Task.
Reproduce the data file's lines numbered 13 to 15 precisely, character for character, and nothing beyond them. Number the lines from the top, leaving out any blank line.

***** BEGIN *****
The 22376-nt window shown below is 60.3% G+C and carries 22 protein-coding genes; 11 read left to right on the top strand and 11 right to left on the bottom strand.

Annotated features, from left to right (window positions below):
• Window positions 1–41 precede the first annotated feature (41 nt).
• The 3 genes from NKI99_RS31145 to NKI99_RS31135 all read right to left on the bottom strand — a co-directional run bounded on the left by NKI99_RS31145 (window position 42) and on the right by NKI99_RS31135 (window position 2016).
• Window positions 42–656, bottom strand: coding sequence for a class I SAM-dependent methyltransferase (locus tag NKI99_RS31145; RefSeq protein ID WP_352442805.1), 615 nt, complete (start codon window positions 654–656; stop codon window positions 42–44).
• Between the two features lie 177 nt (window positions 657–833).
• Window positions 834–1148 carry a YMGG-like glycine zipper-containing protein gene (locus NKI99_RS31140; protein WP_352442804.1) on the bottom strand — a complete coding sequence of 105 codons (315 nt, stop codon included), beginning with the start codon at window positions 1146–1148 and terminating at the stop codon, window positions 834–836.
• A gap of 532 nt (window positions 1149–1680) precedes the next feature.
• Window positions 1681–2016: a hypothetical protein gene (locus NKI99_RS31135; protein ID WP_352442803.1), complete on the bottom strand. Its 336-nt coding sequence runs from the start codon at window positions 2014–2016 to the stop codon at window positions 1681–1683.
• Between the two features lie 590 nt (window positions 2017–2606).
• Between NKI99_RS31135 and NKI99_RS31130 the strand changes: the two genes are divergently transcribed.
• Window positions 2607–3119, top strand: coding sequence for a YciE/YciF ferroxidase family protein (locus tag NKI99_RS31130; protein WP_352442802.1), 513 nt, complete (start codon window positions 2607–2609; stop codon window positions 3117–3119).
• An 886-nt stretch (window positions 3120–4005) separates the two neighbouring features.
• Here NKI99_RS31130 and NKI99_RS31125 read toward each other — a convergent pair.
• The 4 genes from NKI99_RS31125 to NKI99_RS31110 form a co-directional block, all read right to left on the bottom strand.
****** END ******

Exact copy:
• An 886-nt stretch (window positions 3120–4005) separates the two neighbouring features.
• Here NKI99_RS31130 and NKI99_RS31125 read toward each other — a convergent pair.
• The 4 genes from NKI99_RS31125 to NKI99_RS31110 form a co-directional block, all read right to left on the bottom strand.